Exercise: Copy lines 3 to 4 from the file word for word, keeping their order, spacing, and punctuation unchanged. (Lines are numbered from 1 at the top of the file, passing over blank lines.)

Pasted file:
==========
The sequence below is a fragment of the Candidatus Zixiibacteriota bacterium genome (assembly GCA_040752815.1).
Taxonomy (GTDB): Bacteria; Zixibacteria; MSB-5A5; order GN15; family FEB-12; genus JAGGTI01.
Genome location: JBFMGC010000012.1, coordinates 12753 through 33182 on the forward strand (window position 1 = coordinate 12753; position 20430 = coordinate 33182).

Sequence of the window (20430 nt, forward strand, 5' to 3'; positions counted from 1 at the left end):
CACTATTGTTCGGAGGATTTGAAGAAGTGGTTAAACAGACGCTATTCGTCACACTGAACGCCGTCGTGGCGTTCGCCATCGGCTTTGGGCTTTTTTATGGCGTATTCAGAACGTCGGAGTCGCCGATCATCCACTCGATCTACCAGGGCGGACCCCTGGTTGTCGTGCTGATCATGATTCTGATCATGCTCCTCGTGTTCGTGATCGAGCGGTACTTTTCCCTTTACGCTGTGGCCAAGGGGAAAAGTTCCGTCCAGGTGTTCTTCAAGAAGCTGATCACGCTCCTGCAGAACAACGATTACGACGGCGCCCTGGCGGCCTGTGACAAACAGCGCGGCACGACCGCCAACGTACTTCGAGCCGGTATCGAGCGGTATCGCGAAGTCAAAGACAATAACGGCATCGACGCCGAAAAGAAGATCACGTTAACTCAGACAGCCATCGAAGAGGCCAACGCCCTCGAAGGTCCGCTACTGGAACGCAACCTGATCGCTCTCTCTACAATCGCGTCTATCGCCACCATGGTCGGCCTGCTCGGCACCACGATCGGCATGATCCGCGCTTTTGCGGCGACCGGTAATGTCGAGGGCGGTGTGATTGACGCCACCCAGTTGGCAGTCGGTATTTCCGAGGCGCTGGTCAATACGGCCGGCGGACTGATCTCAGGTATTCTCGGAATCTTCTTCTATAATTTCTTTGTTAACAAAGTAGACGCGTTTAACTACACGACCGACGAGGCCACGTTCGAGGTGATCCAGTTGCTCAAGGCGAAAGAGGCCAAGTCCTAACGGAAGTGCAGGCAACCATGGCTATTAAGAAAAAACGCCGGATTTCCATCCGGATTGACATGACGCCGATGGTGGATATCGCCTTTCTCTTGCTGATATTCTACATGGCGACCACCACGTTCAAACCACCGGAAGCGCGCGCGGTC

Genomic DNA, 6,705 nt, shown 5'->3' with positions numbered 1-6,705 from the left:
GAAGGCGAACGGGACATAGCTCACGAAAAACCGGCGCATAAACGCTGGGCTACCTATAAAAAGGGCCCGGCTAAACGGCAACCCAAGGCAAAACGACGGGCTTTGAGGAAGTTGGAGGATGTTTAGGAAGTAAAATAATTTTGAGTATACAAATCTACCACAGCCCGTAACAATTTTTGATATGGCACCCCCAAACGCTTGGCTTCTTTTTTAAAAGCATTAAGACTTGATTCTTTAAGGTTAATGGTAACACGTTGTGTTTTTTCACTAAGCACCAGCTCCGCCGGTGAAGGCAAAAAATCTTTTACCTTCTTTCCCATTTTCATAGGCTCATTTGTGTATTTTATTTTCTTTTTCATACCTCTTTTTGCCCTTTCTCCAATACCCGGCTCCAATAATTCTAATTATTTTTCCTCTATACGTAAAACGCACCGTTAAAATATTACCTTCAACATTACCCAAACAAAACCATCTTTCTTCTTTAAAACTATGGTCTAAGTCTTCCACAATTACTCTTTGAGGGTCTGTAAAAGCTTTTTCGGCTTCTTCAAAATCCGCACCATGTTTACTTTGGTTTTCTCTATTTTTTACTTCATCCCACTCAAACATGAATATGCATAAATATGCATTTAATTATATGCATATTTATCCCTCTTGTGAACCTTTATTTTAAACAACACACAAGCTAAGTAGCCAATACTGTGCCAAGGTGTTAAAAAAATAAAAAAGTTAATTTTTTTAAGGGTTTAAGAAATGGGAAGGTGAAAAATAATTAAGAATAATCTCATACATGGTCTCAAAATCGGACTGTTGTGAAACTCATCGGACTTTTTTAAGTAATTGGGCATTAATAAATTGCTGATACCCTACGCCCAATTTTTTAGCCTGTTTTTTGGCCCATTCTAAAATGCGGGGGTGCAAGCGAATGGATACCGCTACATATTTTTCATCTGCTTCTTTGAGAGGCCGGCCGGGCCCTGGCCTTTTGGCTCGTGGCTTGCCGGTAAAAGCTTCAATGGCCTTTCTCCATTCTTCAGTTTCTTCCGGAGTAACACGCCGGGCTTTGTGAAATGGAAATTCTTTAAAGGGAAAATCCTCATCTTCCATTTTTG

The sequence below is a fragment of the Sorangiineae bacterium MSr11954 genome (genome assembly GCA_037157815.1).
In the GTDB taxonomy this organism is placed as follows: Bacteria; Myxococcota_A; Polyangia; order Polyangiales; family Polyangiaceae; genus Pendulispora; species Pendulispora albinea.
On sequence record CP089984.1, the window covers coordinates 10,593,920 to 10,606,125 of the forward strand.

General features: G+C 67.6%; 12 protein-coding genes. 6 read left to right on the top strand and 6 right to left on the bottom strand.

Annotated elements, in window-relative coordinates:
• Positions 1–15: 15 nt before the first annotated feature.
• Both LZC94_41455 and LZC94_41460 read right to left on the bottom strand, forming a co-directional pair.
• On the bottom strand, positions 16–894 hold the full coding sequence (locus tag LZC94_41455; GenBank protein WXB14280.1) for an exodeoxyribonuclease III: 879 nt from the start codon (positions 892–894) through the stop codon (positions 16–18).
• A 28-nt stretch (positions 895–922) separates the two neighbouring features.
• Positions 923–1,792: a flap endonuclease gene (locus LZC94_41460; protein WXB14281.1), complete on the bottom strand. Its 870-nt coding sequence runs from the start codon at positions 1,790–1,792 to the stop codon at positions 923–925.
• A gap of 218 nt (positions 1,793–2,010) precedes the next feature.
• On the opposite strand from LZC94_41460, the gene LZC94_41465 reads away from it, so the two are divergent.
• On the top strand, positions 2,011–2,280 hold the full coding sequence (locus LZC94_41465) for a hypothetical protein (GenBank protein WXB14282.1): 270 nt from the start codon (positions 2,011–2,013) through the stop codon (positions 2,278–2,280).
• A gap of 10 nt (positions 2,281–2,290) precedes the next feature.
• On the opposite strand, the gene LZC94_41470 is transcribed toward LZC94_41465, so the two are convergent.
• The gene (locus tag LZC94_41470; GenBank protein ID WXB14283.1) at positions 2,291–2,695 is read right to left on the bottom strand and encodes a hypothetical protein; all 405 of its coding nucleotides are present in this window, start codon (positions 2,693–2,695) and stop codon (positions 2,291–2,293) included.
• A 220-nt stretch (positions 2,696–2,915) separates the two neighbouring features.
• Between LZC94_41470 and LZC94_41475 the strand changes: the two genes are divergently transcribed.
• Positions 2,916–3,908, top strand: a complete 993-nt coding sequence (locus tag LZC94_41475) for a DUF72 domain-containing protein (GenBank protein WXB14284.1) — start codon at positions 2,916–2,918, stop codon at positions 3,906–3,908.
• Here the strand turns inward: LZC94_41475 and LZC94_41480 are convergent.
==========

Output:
Genome location: JBFMGC010000012.1, coordinates 12753 through 33182 on the forward strand (window position 1 = coordinate 12753; position 20430 = coordinate 33182).

Sequence of the window (20430 nt, forward strand, 5' to 3'; positions counted from 1 at the left end):